7. I think you hit the nail on the head. The number one thing that bothers me is when the character only looks into the mystery for the sake of being involved. To make it believable, the character has to have some sort of personal stake in it because there is no way that the average human would continuously look into murders without good cause. One of the most frequent mistakes I see in cozies is when the character is unbelievably naive. If you start looking for a murderer, don’t be surprised when they come after you or when the cops get mad. I thoroughly enjoy all of your books and have never encountered any of these while reading them. Thank you for making them feel real!

    Like

  8. I agree, the motivation to get involved in the crime needs to be there and believable. Otherwise it seems like plain old nosiness! Also like your thoughts about identifying and using your MC’s “history, psychology, and present moment” in plotting. Great stuff!

    Like

  9. What turns me off and makes me quit reading a cozy is never ending self doubts about the relationship between the protagonist and the love interest. Poop or get off the pot.

    I love off-beat characters with a wacky sense of humor.

    Like

  10. I love it when a main character has a good motive to get involved, the stronger the better. However, I will read even when it is just a weak motive for getting involved. As long as there is some sort of reason for the sleuth to be investigating, I’m in.

    But the motive to investigate applies to other detectives as well. Even if the main character is a cop or a PI, the more personal the stakes the better for the reader.

    Like

  11. Lucy congratulations on the release of A DEADLY FEAST. I’ve been privileged to watch you develop this story from an idea to a finished book. Your characters are so believable because you constantly ask how a person would act or react in a given situation, thus putting your knowledge of clinical psychology to good use. And being an excellent cook, your knowledge of food makes A DEADLY FEAST a pure joy.

    Like

  12. Congratulations on the release of A Deadly Feast — I can’t wait to read it! I have a couple of things that will make me stop reading a cozy series. The first is if the main character does really stupid things. The second is if they do things that are out of character and/or have no good reason for investigating.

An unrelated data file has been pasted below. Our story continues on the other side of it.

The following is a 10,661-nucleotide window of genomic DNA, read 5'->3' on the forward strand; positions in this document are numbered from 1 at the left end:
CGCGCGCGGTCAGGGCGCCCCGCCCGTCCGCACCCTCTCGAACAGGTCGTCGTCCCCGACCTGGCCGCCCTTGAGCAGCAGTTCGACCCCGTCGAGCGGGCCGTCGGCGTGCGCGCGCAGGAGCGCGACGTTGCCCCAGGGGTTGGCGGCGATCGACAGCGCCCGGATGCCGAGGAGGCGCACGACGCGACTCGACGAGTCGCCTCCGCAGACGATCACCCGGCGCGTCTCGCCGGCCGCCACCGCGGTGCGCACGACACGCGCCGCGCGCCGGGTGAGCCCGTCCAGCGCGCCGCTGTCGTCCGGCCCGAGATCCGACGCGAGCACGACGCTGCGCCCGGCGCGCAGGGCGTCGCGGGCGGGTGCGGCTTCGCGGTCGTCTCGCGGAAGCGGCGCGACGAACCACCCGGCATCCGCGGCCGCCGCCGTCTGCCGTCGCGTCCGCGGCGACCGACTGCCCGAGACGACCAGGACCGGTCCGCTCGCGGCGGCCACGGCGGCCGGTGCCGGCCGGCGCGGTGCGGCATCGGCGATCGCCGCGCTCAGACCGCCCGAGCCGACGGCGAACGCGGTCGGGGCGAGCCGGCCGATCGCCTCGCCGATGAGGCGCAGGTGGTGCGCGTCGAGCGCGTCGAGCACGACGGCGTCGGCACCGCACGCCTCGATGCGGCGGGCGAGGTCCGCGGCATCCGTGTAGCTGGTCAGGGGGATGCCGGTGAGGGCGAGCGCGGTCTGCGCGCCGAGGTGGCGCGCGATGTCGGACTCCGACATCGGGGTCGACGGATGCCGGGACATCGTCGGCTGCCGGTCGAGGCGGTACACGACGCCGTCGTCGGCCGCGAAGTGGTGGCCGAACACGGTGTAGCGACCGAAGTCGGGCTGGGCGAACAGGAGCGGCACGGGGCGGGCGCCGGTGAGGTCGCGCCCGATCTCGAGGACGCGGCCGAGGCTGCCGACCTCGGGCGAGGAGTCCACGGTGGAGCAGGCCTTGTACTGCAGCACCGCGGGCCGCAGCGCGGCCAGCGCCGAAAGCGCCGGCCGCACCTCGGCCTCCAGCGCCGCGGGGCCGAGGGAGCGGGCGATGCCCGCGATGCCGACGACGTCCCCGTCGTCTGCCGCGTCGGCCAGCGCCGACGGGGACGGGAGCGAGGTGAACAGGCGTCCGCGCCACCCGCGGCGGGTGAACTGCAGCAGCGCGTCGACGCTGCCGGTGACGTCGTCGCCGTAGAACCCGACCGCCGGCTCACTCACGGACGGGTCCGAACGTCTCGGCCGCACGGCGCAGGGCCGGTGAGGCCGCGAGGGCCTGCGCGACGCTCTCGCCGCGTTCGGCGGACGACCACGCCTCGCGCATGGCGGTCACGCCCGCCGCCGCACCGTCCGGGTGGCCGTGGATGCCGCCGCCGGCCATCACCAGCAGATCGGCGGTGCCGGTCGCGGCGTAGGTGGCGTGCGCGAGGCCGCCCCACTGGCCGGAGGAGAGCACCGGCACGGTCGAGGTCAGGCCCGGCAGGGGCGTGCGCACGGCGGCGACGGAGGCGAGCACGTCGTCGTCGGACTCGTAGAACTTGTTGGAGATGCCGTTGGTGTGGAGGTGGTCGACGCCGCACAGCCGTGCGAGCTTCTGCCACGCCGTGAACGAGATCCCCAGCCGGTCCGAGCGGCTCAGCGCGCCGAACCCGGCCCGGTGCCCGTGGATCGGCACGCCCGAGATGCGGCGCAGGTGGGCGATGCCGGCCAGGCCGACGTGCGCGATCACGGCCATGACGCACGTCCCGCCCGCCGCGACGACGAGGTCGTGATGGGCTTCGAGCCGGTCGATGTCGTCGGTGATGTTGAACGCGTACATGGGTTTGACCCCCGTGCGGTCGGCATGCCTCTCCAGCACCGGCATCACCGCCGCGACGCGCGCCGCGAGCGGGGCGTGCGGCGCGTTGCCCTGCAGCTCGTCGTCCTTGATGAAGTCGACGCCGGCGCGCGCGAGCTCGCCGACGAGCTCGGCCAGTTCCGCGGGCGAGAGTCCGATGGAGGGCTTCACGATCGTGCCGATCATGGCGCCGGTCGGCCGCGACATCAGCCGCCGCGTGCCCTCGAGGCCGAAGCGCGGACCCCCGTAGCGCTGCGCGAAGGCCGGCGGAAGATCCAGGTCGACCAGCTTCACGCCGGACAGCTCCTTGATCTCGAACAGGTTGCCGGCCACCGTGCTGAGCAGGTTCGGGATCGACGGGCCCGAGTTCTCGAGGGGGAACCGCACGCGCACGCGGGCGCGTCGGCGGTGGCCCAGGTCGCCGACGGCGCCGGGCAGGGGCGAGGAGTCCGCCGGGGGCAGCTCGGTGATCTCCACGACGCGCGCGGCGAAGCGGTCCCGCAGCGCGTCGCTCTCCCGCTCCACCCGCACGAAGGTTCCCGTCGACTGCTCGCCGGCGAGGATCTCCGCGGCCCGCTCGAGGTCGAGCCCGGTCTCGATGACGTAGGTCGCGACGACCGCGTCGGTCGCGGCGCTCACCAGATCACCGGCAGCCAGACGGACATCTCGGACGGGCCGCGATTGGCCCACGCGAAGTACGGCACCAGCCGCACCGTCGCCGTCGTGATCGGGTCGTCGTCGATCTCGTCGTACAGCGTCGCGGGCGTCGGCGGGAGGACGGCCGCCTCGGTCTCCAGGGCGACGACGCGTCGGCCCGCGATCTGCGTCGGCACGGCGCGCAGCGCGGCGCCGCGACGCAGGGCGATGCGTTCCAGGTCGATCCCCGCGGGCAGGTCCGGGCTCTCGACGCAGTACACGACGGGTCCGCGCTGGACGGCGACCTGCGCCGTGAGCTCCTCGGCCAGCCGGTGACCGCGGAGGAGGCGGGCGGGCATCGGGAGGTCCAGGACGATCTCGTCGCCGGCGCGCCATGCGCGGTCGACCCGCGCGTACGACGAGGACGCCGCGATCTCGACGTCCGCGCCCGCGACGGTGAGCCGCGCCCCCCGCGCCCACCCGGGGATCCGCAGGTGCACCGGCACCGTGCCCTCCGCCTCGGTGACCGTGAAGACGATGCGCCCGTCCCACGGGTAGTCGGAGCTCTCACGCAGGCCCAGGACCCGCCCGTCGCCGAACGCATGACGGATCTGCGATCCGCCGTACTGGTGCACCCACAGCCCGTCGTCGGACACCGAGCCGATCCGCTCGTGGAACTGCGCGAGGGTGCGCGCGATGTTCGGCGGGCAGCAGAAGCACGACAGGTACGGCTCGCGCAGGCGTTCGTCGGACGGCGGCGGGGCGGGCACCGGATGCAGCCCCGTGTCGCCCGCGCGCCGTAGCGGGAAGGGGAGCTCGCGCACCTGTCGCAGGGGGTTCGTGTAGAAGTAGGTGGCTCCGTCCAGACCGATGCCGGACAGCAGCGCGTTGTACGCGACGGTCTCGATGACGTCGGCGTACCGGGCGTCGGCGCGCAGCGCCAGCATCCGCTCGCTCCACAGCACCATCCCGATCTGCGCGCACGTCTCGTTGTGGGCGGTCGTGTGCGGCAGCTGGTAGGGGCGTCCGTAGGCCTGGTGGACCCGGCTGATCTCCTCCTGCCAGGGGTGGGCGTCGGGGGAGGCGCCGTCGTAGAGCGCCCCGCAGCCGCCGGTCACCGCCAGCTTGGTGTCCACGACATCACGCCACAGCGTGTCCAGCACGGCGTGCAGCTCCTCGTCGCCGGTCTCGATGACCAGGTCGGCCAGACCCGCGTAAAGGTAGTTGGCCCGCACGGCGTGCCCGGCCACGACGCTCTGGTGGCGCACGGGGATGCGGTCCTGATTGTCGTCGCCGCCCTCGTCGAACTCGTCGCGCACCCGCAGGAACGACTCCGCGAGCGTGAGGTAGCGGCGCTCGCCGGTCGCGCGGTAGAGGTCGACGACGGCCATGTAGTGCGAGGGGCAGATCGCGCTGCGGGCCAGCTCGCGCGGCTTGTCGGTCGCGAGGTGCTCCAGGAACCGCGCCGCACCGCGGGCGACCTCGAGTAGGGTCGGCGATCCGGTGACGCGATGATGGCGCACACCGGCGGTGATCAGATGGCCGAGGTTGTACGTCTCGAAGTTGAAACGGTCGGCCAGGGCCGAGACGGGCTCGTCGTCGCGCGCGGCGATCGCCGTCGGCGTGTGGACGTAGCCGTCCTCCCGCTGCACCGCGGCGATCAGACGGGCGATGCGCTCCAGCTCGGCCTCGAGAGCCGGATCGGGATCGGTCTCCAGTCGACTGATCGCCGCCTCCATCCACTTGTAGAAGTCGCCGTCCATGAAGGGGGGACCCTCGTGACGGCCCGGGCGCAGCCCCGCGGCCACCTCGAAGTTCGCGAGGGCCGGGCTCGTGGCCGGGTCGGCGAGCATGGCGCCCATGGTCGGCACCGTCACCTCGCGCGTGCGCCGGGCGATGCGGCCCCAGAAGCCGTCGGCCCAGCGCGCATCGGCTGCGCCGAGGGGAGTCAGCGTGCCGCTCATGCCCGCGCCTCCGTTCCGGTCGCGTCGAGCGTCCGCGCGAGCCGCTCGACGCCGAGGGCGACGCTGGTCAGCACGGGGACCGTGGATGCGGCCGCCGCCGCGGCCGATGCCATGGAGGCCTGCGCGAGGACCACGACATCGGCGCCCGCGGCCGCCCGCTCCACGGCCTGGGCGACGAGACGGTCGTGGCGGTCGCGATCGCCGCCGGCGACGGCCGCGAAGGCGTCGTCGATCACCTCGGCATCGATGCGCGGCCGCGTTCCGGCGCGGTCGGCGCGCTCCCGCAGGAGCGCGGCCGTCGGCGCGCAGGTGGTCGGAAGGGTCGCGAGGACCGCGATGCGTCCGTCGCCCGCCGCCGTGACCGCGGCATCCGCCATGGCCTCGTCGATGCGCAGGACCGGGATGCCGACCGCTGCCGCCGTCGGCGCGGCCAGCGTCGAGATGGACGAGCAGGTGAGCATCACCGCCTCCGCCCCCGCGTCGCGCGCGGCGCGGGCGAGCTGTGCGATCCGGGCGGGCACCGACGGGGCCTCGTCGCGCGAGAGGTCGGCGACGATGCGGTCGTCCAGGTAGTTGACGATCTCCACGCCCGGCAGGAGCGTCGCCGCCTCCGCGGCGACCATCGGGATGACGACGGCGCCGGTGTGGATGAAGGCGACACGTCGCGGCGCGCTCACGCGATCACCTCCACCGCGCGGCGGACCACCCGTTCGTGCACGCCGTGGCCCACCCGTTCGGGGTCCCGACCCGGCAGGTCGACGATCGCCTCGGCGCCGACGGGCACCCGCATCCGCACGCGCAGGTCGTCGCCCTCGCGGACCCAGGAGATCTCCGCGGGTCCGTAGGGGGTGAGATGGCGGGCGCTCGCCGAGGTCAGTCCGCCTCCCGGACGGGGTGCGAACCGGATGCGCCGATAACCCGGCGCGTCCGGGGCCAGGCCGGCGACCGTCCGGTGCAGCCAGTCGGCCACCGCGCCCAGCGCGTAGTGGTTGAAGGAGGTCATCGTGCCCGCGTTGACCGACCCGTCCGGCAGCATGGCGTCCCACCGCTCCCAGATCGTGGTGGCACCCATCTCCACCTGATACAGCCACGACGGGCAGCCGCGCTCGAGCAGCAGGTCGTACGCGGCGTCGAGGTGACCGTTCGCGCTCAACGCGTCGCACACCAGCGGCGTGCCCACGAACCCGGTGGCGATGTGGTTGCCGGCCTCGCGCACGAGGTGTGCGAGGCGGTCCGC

Like

  13. Congratulations on #9 Lucy! Thank you for coming by the blog.

    The sleuth has to have a stake in the outcome. Suspension of disbelief is critical, but I go there for the books I love.

    Like

  14. I don’t know if there are particular traits/behaviors that will cause me to stop reading. I’m more likely to stop reading if I don’t care about the characters &/or if the story just doesn’t interest me.

    Like

  15. The characters have to be relatable and the plot has to be believable to keep me reading. Looking forward to reading “A Deadly Feast”.

    Like

  16. I enjoy quirky but not silly as in little dogs trained to stay in purses are OK but little dog in woman’s bra is animal cruelty and not very comfortable for the woman either.

    I’m glad that some of the police in later books have learned to use the amateur sleuths because they actually put the women in danger by shutting them out. One woman and her sidekick got into a drug bust that the cop boyfriend could have avoided by telling her that that suspect was being investigated. However, I have no patience for modern sleuths taking things from crime scenes (unless it is being destroyed). People now know that that breaks chain of evidence and lets the criminals off. Asking questions and doing research is different. If there were a real murder, everyone would be talking about it and asking where were you and when did you last see the victim.

    Like

  17. I stopped reading a series because it was so dense with regional dialect that many of the characters came across as uneducated and not very bright, even though they had to have an education to have their job – the only other series I stopped reading was one where the main character felt they had a right and an obligation to investigate while constantly being away from their job – amateur sleuths do not have a right so their “investigating” should be more subtle – other minor frustrations are mentioned in other posts

    Like

  18. I always so look forward to another adventure with Hayley and the gang and have loved the changes and growth from book to book. Suspending disbelief is pretty easy, it’s fiction and characters doing things I wouldn’t do make for a good story. What will put me off, though, is when the character strays over the line into so quirky as to be unlikable, or so determined and persistent to solve the crime they become rude, mean, and surly. And oh yeah, don’t use weird, too-cute names that only work for 10zyear olds.

    Like

  19. My list of groan producers in cozies: too much romance, so many people successful with quirky shops, murderers who come late to the story, endings that are too pat, overdone dialect.

    Like

  20. I don’t like slow pacing, cliff hangers, or when the murder isn’t revealed early on in the book.

    Like

  21. I’ve so enjoyed these comments–really a master class on what NOT to do in an amateur sleuth mystery! The winner of A DEADLY FEAST is Brian Frauenknecht!

    Like

Comments are closed.